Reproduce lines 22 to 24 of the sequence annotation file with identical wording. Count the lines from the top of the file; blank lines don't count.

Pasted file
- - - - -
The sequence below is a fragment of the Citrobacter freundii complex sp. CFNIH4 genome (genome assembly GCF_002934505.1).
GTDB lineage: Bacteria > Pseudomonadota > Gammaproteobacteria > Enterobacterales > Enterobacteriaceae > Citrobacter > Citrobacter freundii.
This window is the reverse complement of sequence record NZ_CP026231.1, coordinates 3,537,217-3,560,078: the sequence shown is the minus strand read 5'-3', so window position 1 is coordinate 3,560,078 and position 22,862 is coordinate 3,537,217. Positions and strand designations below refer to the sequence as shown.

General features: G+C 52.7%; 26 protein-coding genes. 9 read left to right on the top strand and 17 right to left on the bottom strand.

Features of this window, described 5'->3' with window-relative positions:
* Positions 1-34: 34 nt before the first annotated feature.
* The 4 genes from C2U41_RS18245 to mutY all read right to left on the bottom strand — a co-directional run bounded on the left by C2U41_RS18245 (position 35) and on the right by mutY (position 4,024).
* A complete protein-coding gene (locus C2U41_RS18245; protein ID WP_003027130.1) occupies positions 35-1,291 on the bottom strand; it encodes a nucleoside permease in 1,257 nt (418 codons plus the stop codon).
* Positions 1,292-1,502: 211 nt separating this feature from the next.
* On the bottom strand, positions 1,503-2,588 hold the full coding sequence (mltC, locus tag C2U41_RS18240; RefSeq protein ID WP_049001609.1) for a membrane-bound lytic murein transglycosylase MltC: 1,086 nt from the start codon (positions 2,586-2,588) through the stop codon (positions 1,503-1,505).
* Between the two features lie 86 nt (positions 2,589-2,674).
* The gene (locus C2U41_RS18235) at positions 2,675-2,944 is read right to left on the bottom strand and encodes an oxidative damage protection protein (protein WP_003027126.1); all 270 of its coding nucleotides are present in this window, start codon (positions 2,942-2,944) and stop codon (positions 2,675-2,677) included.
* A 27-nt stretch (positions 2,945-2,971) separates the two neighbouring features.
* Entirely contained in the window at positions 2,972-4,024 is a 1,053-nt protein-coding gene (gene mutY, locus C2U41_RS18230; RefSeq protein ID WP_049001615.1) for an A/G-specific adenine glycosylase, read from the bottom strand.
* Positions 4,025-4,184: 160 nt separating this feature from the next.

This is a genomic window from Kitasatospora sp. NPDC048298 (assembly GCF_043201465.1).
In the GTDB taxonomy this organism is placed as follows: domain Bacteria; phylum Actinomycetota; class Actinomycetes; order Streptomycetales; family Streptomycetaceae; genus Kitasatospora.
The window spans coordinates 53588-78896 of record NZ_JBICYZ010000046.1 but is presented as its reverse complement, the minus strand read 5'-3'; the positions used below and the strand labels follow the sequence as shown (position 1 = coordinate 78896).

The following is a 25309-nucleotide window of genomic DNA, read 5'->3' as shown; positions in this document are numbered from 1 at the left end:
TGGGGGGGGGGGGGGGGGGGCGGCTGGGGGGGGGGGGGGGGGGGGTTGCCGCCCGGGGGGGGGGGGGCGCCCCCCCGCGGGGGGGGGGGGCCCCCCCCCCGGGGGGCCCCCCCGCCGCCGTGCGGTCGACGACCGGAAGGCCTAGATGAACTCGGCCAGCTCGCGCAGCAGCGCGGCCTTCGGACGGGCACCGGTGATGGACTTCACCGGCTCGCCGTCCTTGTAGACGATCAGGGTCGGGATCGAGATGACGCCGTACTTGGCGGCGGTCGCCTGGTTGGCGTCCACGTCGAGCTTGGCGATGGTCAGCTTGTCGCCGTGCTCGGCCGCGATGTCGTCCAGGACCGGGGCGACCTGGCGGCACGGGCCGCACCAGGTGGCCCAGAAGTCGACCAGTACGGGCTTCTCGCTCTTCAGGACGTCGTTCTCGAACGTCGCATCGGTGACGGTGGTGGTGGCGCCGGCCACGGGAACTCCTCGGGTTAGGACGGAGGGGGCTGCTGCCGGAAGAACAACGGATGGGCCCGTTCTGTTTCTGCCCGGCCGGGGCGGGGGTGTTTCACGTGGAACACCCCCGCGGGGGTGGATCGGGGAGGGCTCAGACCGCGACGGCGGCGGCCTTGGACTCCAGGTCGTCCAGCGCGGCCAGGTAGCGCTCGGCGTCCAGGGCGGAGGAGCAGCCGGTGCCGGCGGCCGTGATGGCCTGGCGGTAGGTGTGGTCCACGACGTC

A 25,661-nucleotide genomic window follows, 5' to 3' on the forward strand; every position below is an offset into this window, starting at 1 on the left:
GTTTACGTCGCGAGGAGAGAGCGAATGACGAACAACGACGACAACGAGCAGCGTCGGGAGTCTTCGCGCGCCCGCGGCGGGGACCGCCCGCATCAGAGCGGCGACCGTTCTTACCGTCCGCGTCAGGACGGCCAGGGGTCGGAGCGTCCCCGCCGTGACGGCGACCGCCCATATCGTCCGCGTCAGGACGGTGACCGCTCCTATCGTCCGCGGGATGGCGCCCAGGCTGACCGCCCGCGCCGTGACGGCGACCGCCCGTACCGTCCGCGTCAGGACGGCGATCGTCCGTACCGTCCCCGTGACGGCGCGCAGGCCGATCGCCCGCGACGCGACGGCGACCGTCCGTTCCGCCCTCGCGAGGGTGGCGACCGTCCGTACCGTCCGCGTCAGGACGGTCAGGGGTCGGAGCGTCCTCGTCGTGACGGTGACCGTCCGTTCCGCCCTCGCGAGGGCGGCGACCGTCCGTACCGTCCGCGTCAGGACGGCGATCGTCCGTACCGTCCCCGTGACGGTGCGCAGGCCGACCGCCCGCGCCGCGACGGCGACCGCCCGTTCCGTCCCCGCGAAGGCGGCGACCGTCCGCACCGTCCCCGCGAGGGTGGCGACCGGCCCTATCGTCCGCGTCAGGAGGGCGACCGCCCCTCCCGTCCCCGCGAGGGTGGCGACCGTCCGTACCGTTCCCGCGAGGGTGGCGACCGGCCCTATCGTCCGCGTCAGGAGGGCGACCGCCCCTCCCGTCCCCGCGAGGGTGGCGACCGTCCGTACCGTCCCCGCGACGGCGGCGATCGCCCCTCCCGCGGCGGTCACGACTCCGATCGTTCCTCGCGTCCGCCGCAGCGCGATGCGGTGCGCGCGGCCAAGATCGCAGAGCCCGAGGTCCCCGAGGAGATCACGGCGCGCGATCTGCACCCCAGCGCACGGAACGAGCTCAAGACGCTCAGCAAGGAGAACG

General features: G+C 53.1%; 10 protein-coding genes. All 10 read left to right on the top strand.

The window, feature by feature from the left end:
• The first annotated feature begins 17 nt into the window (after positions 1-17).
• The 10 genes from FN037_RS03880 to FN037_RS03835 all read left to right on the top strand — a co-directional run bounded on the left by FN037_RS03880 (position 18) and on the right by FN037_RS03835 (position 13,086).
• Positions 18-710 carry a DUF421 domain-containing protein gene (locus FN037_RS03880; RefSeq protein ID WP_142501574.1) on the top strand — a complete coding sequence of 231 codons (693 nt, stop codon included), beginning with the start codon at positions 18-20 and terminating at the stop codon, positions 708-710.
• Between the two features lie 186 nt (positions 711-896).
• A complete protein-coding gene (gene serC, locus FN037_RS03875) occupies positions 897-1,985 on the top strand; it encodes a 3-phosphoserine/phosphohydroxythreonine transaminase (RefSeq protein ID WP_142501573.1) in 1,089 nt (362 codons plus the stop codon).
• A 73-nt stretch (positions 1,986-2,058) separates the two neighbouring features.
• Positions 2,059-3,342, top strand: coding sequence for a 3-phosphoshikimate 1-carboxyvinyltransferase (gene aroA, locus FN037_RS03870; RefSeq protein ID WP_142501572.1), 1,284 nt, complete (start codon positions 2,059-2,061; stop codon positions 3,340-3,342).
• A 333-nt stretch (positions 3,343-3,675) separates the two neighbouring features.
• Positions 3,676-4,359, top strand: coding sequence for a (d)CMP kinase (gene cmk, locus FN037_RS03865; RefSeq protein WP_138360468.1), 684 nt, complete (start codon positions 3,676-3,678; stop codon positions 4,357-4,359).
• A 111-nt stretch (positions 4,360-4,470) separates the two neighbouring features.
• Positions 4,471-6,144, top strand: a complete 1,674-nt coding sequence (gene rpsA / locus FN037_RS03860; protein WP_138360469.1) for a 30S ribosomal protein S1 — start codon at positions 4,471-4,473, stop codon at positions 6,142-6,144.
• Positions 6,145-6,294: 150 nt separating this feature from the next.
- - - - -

GTTTACGTCGCGAGGAGAGAGCGAATGACGAACAACGACGACAACGAGCAGCGTCGGGAGTCTTCGCGCGCCCGCGGCGGGGACCGCCCGCATCAGAGCGGCGACCGTTCTTACCGTCCGCGTCAGGACGGCCAGGGGTCGGAGCGTCCCCGCCGTGACGGCGACCGCCCATATCGTCCGCGTCAGGACGGTGACCGCTCCTATCGTCCGCGGGATGGCGCCCAGGCTGACCGCCCGCGCCGTGACGGCGACCGCCCGTACCGTCCGCGTCAGGACGGCGATCGTCCGTACCGTCCCCGTGACGGCGCGCAGGCCGATCGCCCGCGACGCGACGGCGACCGTCCGTTCCGCCCTCGCGAGGGTGGCGACCGTCCGTACCGTCCGCGTCAGGACGGTCAGGGGTCGGAGCGTCCTCGTCGTGACGGTGACCGTCCGTTCCGCCCTCGCGAGGGCGGCGACCGTCCGTACCGTCCGCGTCAGGACGGCGATCGTCCGTACCGTCCCCGTGACGGTGCGCAGGCCGACCGCCCGCGCCGCGACGGCGACCGCCCGTTCCGTCCCCGCGAAGGCGGCGACCGTCCGCACCGTCCCCGCGAGGGTGGCGACCGGCCCTATCGTCCGCGTCAGGAGGGCGACCGCCCCTCCCGTCCCCGCGAGGGTGGCGACCGTCCGTACCGTTCCCGCGAGGGTGGCGACCGGCCCTATCGTCCGCGTCAGGAGGGCGACCGCCCCTCCCGTCCCCGCGAGGGTGGCGACCGTCCGTACCGTCCCCGCGACGGCGGCGATCGCCCCTCCCGCGGCGGTCACGACTCCGATCGTTCCTCGCGTCCGCCGCAGCGCGATGCGGTGCGCGCGGCCAAGATCGCAGAGCCCGAGGTCCCCGAGGAGATCACGGCGCGCGATCTGCACCCCAGCGCACGGAACGAGCTCAAGACGCTCAGCAAGGAGAACG

General features: G+C 53.1%; 10 protein-coding genes. All 10 read left to right on the top strand.

The window, feature by feature from the left end: